In the paper Improving the identification of high-z Herschel sources with position priors and optical/NIR and FIR/mm photometric redshifts (A&A 2010, 518, L15), we analyzed the Herschel data obtained with both the PACS and SPIRE instruments for the Bullet cluster. Our main goal was to study the star formation in distant galaxies, benefiting from the gravitational lensing created by the cluster to detect and analyze faint sources at high redshift.

In this Letter, included in an Astronomy & Astrophysics Special Issue dedicated to the Herschel Space Telescope, we presented a preliminary analysis of the Science Demonstration Phase (SDP) data taken for the Herschel Lensing Survey Project, and Open Time Key Programme led by Eiichi Egami from the University of Arizona and awarded with nearly 300 hours of Herschel observing time.

The Letter presented the detection by PACS and SPIRE of 2 very interesting sources in the Bullet cluster field: the lensed arc at redshift z=3.24 presented in Mehlert et al. (2001) and the sub-mm galaxy detected by LABOCA and cataloged as source #10 in Johansson et al. (2010). Postage stamps in different photometric bands are shown in the images above. On the left, we show that both the Spitzer Space Telescope and Herschel were able to detect the IR dust emission from the Southern tip of the arc with the MIPS (at 24 μm), PACS (at 160 μm), and SPIRE (at 250 and 350 μm) instruments. The sub-mm galaxy was also detected in several bands from 24 μm to 500 μm, even though the source is very faint in the optical (cf. HST ACS-F850LP image on the right image above).

The work presented in the Astronomy & Astrophysics Herschel Special Issue consisted on using the Spitzer MIPS 24 μm imaging to recover robust fluxes and deblend faint Herschel sources near the confusion noise, i.e., using the positions given in the MIPS 24 μm catalog as priors to dig into the noise of the PACS and SPIRE data and measure FIR fluxes for those sources. We discussed the advantages of this method, and the general properties of the Herschel data: detection levels, source densities, fraction of blended sources, etc... The Letter also illustrated the power of using independent estimates of the photometric redshift based on UV-to-NIR data and IR data alone to validate the individual values (see the photo-z probability distributions in the figures below). The procedure is also useful for achieving more reliable identifications of the IR emitters. For example, for the LABOCA source at z~2.6 (right image above), we calculated photometric redshifts based on UV-to-NIR data for the three close neighbors detected by MIPS within 10" of the central source. The galaxy to the North lies at z~0.3 (a cluster member), that to the south at z~1.9, and the closest companion has a photo-z compatible with the central source (z=2.3±0.3), thus implying that the two sources are a possible interacting pair.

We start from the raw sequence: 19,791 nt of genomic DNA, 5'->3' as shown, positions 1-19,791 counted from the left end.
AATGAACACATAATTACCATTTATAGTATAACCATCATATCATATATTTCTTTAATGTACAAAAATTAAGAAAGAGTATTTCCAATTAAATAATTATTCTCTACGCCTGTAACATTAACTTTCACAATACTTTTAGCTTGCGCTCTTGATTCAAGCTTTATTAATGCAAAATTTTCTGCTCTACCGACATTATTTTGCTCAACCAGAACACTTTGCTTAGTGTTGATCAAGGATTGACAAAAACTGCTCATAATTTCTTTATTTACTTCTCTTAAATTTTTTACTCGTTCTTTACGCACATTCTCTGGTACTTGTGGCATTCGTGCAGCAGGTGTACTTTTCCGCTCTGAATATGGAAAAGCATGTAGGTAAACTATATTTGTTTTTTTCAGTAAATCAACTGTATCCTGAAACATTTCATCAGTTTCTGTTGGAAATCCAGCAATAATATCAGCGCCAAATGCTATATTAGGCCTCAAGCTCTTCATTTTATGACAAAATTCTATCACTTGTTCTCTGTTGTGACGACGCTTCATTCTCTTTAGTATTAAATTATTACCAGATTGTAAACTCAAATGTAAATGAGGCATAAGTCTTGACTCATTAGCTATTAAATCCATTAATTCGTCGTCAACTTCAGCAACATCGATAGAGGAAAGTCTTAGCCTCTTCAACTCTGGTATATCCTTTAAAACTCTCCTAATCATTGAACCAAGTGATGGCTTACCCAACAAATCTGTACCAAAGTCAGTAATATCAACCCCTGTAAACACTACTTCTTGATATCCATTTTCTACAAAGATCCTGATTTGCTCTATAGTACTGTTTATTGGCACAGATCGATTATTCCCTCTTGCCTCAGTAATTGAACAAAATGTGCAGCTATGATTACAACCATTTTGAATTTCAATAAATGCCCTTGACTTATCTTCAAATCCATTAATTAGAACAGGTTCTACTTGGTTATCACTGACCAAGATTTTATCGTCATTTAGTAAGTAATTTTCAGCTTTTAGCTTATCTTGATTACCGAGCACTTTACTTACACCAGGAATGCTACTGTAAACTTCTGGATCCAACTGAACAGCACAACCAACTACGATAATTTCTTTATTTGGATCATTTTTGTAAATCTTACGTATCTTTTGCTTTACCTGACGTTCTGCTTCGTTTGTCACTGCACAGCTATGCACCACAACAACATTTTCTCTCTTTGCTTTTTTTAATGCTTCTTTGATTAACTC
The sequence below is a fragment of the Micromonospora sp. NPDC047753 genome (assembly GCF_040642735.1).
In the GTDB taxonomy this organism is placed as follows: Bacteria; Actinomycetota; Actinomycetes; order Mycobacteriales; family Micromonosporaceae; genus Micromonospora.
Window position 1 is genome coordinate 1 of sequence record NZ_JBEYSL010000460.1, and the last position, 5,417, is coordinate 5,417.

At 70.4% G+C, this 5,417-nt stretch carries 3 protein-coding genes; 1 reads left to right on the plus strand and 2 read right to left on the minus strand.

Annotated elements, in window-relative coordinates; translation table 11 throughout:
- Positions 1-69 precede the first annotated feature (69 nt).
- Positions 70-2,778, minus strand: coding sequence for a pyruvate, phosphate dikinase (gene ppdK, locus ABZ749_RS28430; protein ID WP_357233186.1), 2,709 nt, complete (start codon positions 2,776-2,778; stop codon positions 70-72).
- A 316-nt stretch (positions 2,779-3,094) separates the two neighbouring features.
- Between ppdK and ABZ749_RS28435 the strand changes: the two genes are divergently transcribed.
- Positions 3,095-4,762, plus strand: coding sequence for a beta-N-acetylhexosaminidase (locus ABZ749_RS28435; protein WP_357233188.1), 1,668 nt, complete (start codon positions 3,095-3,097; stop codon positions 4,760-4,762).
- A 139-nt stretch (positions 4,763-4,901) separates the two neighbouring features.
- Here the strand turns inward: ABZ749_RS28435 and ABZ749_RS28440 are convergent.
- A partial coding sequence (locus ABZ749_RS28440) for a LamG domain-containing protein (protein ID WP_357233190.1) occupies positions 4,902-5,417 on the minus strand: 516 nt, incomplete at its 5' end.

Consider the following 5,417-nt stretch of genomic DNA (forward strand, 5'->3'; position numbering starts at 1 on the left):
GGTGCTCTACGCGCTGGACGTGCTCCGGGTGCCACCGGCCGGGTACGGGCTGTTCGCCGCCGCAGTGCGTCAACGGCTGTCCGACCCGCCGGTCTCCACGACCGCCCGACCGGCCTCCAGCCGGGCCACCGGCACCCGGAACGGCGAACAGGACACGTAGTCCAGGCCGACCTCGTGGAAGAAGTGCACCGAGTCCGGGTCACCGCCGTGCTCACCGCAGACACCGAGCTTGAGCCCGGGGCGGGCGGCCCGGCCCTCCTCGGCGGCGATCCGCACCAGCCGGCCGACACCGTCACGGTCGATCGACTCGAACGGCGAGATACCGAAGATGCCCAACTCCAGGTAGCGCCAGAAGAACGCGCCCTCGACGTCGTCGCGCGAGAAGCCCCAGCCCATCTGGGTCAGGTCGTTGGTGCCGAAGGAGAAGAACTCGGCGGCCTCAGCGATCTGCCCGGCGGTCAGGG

Once we had reliable source catalogs for the Herschel images, we discussed the properties of two interesting galaxies in the field. We were able to estimate with high reliability the total IR luminosity of the arc MIPS06:58:31.1−55:56:39.2, which turned to be a LIRG at z=3.24 (once you take into account the magnification of this source). This estimation is very precise, since it is based on up to 7 photometric data points in the MIR, FIR, and (sub-)mm spectral ranges (using also LABOCA and AzTEC data) covering the peak of the Spectral Energy Distribution (SED), which dominates the integrated IR luminosity. This demonstrates that the use of the gravitational lensing effect allows to detect faint IR sources at high redshift which will not be recovered by the typical Herschel Cosmological Surveys (see, e.g., Elbaz et al. 2010). We also showed that for this source the TIR luminosity obtained with 24 μm alone was a good estimation compared to the value obtained with the FIR and (sub-) data using the Rieke et al. (2009) dust emission templates. In contrast, several papers have shown problems in the estimation of L(TIR) when only using MIPS24 for ULIRGs at high redshift, indicating an evolution on the typical SED (and thus, the dust and/or star formation properties) of this type of galaxies (see, e.g., Papovich et al. 2007, Rigby et al. 2008, Rex et al. 2010, Elbaz et al. 2010, Barro et al. 2010), but probably not for LIRGs.

This SED evolution is also clear in the SED of the LABOCA source MIPS06:58:45.3−55:58:46.5 presented in the Letter Pérez-González et al. (2010), a HyLIRG (assuming no magnification by the cluster) at z~2.6 (average value from independent estimations of the photometric redshift obtained from UV-to-NIR data and MIR-to-mm data) for which there is no template that can reproduce the MIPS24 emission jointly with the FIR and (sub-)mm fluxes. Clearly, there is a higher emission at rest-frame wavelengths around 6-7 μm than that predicted by any template fitting the FIR-to-mm range. This could be solved with a more prominent PAH emission, or with an underlying MIR continuum emitted by relatively large amounts of warm/hot dust (e.g., heated by an obscured AGN).

Previous papers in this webpage

Exploring the evolutionary paths of the most massive galaxies since z~2 (Jun 2009)

The Stellar Mass Assembly of Galaxies from z = 0 to z = 4: Analysis of a Sample Selected in the Rest-Frame Near-Infrared with Spitzer (Jan 2009)

Created on Fri Jul 16 10:00:00 CEST 2010
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